Up to this point, we've modeled the subsurface moveout and the range of useful offsets, we've build an array of sources and receivers, and we've examined the offset and azimuth statistics in the bins. And we've done it all using open source Python libraries and only about 100 lines of source code. What we have now is a theoretical seismic program. Now it's time to put that survey on the ground.
The theoretical survey
Ours is a theoretical plot because it idealizes the locations of sources and receivers, as if there were no surface constraints. But it's unlikely that we'll be able to put sources and receivers in perfectly straight lines and at perfectly regular intervals. Topography, ground conditions, buildings, pipelines, and other surface factors have an impact on where stations can't be placed. One of the jobs of the survey designer is to indicate how far sources and receivers can be skidded, or moved away from their theoretical locations before rejecting them entirely.
From theory to practice
In order to see through the noise, we need to collect lots of traces with plenty of redundancy. The effect of station gaps or relocations won't be as immediately obvious as dead pixels on a digital camera, but they can cause some bins to have fewer traces than the idealized layout, which could be detrimental to the quality of imaging in that region. We can examine the impact of moving and removing stations on the data quality, by recomputing the bin statistics based on the new geometries, and comparing them to the results we were designing for.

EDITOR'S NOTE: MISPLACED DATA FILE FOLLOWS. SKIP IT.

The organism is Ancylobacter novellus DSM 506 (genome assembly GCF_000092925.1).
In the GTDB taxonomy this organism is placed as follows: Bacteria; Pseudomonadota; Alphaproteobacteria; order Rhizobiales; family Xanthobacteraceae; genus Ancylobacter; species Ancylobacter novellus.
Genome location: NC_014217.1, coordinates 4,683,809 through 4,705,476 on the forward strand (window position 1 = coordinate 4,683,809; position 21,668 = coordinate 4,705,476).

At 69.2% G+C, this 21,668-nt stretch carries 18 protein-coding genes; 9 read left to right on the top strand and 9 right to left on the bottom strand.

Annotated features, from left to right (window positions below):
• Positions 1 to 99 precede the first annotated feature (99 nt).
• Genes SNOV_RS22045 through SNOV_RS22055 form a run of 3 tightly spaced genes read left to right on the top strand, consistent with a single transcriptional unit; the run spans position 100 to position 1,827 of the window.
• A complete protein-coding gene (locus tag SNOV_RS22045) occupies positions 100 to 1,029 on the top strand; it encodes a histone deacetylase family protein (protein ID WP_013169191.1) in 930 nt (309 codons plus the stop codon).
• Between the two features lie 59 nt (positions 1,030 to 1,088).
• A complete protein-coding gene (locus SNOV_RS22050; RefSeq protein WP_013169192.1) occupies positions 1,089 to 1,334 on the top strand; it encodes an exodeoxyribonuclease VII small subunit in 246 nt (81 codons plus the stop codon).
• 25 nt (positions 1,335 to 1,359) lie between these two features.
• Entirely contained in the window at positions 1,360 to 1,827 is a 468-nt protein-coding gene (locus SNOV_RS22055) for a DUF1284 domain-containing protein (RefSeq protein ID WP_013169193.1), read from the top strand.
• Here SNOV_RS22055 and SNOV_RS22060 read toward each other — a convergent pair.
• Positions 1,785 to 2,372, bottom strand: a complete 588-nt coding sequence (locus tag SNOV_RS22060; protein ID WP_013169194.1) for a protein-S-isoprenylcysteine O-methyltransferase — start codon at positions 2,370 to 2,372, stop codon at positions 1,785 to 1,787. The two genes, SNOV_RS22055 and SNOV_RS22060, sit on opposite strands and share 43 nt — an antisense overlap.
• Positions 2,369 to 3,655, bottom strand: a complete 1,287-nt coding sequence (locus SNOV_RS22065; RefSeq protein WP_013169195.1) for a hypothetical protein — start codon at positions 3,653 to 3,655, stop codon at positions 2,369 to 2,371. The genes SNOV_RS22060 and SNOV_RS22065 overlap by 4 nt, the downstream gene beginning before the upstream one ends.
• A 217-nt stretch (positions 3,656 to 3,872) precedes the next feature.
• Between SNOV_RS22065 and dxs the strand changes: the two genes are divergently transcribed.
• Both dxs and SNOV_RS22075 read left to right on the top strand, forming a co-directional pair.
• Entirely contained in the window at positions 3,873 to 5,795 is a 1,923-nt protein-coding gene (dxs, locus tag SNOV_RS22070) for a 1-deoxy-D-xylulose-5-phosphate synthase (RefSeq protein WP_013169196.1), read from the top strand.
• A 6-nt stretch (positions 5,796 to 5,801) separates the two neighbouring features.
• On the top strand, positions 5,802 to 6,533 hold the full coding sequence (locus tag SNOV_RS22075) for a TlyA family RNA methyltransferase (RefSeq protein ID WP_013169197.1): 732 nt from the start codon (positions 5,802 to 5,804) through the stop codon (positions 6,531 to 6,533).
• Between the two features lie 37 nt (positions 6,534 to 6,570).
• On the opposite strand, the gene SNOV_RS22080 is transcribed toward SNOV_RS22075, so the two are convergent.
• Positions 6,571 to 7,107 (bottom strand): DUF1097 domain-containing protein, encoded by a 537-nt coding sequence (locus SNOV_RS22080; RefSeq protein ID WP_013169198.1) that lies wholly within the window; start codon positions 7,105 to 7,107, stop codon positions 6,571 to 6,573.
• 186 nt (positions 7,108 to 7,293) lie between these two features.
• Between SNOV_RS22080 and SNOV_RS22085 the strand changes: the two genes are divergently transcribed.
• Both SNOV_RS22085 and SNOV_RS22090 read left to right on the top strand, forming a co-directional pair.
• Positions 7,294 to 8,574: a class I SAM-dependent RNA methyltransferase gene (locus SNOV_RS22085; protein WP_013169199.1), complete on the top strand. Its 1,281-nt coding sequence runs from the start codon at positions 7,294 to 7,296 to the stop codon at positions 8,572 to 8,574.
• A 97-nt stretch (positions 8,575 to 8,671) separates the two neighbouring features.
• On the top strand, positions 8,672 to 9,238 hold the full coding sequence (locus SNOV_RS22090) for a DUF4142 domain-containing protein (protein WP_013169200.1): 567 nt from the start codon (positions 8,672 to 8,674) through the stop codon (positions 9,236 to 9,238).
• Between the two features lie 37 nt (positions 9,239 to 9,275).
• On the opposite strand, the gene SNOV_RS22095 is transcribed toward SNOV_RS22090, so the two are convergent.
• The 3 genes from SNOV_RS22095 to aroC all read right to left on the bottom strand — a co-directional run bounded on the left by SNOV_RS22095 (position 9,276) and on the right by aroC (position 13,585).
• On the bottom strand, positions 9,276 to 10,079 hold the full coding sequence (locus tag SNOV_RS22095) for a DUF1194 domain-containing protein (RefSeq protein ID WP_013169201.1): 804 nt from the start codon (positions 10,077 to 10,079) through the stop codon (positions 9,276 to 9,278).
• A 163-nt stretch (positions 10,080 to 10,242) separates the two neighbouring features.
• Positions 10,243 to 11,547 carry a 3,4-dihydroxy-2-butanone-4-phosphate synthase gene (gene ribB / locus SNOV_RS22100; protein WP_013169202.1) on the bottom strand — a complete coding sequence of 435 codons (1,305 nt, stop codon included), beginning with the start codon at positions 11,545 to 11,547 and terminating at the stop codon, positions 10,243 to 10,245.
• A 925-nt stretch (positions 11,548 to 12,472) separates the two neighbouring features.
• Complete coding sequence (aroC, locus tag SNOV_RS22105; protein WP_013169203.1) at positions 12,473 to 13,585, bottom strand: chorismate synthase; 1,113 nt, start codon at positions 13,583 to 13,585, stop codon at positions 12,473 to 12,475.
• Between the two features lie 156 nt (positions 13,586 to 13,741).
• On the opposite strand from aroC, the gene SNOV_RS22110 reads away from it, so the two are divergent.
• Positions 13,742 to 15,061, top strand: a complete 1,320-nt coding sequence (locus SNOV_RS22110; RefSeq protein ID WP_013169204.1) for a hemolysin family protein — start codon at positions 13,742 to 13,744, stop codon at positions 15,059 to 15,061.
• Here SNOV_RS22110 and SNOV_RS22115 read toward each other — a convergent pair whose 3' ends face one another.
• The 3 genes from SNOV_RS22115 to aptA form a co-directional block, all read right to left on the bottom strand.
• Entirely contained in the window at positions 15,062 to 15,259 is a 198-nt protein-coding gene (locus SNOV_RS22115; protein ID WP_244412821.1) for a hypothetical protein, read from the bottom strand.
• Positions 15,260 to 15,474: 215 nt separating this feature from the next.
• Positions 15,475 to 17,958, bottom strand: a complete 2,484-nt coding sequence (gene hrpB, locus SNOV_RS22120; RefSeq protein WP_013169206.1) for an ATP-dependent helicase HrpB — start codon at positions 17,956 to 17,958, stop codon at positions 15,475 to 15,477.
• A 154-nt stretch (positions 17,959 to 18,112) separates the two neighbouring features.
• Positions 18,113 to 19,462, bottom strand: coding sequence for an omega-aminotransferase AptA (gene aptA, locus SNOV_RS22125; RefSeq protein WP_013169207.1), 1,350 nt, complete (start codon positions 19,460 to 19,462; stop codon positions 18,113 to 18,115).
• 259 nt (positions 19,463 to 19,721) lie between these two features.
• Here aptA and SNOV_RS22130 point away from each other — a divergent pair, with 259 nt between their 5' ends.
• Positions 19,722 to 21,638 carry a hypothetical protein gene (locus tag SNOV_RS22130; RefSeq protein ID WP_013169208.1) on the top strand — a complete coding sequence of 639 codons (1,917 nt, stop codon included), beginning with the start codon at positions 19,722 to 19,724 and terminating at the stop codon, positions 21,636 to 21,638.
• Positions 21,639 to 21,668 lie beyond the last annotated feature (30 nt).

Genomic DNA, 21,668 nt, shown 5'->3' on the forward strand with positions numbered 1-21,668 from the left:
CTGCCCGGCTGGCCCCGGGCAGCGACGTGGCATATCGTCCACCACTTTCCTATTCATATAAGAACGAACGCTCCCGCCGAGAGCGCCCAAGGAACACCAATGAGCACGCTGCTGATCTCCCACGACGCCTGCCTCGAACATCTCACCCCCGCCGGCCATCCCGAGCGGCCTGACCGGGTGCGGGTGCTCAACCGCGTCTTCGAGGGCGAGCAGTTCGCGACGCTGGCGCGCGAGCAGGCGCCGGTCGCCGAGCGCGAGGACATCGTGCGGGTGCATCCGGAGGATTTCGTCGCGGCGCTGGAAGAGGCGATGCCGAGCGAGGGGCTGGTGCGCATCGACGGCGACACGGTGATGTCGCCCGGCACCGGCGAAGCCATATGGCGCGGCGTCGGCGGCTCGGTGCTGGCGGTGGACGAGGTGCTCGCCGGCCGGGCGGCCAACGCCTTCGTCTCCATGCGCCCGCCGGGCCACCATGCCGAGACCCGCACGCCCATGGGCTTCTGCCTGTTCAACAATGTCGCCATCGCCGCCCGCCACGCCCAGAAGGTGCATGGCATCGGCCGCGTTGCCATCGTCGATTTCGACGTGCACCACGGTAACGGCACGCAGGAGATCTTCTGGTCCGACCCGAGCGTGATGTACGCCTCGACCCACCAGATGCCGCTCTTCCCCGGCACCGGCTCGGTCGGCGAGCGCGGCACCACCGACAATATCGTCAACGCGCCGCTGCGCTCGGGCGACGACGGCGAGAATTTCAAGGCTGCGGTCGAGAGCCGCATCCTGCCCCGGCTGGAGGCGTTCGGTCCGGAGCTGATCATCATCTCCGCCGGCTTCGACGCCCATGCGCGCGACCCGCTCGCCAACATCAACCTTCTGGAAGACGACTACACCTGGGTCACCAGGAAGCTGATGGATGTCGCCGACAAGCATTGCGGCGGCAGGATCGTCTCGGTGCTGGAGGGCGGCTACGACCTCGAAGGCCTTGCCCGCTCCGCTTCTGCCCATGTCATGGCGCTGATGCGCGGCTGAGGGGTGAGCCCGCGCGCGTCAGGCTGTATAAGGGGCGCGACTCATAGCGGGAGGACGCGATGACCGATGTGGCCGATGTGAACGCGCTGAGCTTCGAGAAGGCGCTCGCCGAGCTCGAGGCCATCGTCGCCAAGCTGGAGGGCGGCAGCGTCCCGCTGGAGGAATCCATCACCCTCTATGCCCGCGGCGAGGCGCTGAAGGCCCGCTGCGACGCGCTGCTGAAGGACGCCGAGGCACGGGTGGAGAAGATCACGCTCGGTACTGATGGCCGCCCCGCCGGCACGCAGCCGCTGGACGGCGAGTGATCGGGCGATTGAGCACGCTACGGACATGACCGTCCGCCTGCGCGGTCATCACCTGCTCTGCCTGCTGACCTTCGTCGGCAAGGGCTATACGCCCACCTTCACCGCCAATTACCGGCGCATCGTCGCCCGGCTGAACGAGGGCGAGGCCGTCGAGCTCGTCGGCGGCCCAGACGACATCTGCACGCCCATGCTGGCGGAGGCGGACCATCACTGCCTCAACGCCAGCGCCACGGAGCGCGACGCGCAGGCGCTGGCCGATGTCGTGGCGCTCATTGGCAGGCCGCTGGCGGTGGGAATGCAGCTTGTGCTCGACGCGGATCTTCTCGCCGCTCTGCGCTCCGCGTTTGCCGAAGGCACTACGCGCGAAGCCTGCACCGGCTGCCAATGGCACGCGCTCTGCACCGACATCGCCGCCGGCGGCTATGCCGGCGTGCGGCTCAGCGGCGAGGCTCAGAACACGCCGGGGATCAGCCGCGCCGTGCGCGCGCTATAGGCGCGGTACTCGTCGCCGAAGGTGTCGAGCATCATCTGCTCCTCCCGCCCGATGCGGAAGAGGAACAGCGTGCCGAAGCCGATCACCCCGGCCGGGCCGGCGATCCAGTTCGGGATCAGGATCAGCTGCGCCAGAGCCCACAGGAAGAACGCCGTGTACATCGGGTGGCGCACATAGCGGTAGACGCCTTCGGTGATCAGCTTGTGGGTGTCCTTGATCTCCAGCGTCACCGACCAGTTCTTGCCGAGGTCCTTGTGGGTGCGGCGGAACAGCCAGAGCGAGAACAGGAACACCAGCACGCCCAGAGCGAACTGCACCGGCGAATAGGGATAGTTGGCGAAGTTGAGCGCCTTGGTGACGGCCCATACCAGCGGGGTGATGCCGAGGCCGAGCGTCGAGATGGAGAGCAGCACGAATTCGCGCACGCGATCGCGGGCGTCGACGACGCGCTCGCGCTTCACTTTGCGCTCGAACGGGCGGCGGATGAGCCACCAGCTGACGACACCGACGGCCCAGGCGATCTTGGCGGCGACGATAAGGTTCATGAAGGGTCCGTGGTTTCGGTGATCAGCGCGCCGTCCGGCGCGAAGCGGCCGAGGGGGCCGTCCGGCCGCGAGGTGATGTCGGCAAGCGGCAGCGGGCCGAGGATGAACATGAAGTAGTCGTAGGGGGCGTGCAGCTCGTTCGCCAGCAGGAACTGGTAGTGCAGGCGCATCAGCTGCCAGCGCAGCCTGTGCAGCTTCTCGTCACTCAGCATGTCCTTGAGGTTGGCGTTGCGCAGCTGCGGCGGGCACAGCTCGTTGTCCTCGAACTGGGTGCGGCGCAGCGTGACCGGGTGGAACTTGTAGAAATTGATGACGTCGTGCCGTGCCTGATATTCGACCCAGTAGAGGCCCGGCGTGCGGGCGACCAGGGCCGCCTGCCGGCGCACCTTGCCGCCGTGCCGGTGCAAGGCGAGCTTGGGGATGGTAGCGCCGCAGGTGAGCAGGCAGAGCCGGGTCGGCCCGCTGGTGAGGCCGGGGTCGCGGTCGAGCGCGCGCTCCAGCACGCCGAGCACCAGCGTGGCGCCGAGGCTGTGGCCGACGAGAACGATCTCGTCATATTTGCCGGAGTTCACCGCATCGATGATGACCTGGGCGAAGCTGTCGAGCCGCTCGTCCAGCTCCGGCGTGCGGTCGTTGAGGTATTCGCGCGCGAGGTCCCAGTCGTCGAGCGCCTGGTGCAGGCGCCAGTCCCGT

When one station needs to be adjusted, it may make sense to adjust several neighbouring points to compensate, or to add more somewhere nearby. But how can we tell what makes sense? The points should resemble the idealized fold and minimum offset statistics bin by bin. For example, let's assume that we can't put sources or receivers in river valleys and channels. Say they are too steep, or water would destroy the instrumentation, or are otherwise off limits. So we remove the invalid points from our series, giving our survey a more realistic surface layout based on the ground conditions.
Unlike the theoretical layout, we now have bins that aren't served by any traces at all so we've made them invisible (no data). On the right, bins that have a minimum offset greater than 800 m are highlighted in grey. Beneath these grey bins is where the onset of imaging would be the deepest, which would not be a good thing if we have interests in the shallow part of the subsurface. (Because seismic energy spreads out more or less spherically from the source, we will eventually undershoot all but the largest gaps.)
This ends the mini-series on seismic acquisition. I'll end with the final state of the IPython Notebook we've been developing, complete with the suggested edits of reader Jake Wasserman in the last post — this single change resulted in a speed-up of the midpoint-gathering step from about 30 minutes to under 30 seconds!
We want to know... How do you plan seismic acquisitions? Do you have a favourite back-of-the-envelope calculation, a big giant spreadsheet, or a piece of software you like? Let us know in the comments.